Today CDC reported that the prevalence of vaccine-type human papillomavirus (HPV) declined by 56% among U.S. girls aged 14 to 19 years since 2006—when routine vaccination against HPV began.
The results were revealed in an article published in the June 19 Journal of Infectious Diseases.
Using data from the National Health and Nutrition Examination Survey, Markowitz and colleagues from CDC analyzed changes in HPV prevalence for female teenagers age 14 to 19 years before (2003–06) and after (2007–10) HPV vaccine introduction. The authors reported that vaccine-type HPV (i.e., HPV-6, -11, -16, or -18) prevalence dropped from 11.5% in 2003–06 to 5.1% 2007–10.
"These are striking results. They should be a wake-up call that we need to increase vaccination rates, because we can protect the next generation of adolescents and girls against cancer caused by HPV," said Tom Frieden, MD, MPH, CDC Director, during a telebriefing.
The "wake-up call" to which Frieden referred is that despite these positive results in teenage girls, HPV vaccination rates remain less than optimal.
"Unfortunately, only one-third of 13- to 17-year-old girls in the U.S. have gotten the recommended dose series of HPV vaccine," said Frieden. "Countries including Rwanda have vaccinated a higher percentage in the target population than we have in the U.S. This is simply unacceptable. Our low vaccination rates represent 50,000 preventable deaths—50,000 girls alive today will develop cervical cancer that would have been prevented if we had reached our goal of 80% vaccination rate."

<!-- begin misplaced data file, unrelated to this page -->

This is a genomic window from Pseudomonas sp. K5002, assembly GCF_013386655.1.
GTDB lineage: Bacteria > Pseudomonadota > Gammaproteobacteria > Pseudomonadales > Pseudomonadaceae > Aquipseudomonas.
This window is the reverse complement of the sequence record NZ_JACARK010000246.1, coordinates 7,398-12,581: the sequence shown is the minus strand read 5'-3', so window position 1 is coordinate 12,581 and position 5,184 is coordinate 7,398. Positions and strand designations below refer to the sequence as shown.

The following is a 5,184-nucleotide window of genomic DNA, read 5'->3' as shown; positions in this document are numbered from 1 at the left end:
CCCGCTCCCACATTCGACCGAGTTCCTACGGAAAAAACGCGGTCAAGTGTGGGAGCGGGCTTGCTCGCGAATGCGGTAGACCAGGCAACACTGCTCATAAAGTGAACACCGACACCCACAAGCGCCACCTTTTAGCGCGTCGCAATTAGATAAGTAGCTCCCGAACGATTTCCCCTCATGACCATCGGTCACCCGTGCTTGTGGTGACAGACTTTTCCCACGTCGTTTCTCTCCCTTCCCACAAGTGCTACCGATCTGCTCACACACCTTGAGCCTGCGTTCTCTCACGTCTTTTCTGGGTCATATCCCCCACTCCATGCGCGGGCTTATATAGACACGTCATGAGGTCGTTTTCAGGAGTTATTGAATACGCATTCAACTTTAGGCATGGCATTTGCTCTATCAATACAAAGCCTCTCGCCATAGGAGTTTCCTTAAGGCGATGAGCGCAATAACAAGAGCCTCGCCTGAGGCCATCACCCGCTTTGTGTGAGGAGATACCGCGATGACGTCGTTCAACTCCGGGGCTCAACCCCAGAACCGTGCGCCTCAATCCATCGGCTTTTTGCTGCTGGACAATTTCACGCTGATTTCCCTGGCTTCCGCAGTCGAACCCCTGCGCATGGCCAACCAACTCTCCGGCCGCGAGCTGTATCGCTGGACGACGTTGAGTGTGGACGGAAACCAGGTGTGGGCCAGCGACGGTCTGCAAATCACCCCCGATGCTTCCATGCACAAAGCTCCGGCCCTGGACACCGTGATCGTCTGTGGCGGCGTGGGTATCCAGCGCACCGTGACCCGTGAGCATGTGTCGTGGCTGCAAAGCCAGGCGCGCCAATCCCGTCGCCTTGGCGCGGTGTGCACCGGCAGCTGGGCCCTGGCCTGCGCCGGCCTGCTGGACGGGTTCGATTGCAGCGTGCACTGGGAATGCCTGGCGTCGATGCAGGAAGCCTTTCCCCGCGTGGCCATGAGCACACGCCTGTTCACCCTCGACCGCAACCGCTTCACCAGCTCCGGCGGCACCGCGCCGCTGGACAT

For other age groups included in the CDC study, HPV prevalence did not change significantly between the two time periods, the authors reported.
In addition, similar to clinical trials before the HPV vaccine was licensed, the study also showed the HPV vaccine to be highly effective (82%).
Currently, two HPV vaccines are licensed by FDA: Cervarix (GlaxoSmithKline) and Gardasil (Merck).
CDC noted that it will continue to analyze this sharp decrease of HPV prevalence in girls 14 to 19 years of age, as other factors such as herd immunity, high effectiveness with less than a complete three-dose vaccine series, and/or changes in sexual behavior could have influenced the results reported in today's study.
HPV is the most common sexually transmitted infection in the United States and can cause serious health problems, such as cancer, in both women and men. Frieden stated that rates of HPV-associated oral, head, and neck cancers have increased in recent years, particularly among men. About 79 million Americans are infected with HPV, with approximately 14 million new infections occurring each year.
Additional information, including who should get the HPV vaccine and at what age, is available at the CDC HPV webpage.